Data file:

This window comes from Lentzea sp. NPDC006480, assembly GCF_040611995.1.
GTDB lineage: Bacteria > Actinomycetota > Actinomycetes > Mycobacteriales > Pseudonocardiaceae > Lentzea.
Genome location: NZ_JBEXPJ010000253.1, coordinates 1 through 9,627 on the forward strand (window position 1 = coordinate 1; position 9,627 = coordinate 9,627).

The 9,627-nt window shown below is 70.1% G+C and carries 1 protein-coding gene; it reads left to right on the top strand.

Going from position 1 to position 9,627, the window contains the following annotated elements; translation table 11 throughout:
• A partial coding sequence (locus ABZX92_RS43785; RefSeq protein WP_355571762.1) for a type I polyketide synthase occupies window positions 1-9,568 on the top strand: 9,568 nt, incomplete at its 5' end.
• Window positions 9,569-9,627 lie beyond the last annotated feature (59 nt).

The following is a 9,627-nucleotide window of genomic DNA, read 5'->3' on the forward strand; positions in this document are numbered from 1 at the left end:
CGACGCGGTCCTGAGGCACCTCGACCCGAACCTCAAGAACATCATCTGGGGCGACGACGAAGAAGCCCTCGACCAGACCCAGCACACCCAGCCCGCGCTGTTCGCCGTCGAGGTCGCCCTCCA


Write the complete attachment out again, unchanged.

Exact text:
This window comes from Lentzea sp. NPDC006480, assembly GCF_040611995.1.
GTDB lineage: Bacteria > Actinomycetota > Actinomycetes > Mycobacteriales > Pseudonocardiaceae > Lentzea.
Genome location: NZ_JBEXPJ010000253.1, coordinates 1 through 9,627 on the forward strand (window position 1 = coordinate 1; position 9,627 = coordinate 9,627).

The 9,627-nt window shown below is 70.1% G+C and carries 1 protein-coding gene; it reads left to right on the top strand.

Going from position 1 to position 9,627, the window contains the following annotated elements; translation table 11 throughout:
• A partial coding sequence (locus ABZX92_RS43785; RefSeq protein WP_355571762.1) for a type I polyketide synthase occupies window positions 1-9,568 on the top strand: 9,568 nt, incomplete at its 5' end.
• Window positions 9,569-9,627 lie beyond the last annotated feature (59 nt).

The following is a 9,627-nucleotide window of genomic DNA, read 5'->3' on the forward strand; positions in this document are numbered from 1 at the left end:
CGACGCGGTCCTGAGGCACCTCGACCCGAACCTCAAGAACATCATCTGGGGCGACGACGAAGAAGCCCTCGACCAGACCCAGCACACCCAGCCCGCGCTGTTCGCCGTCGAGGTCGCCCTCCA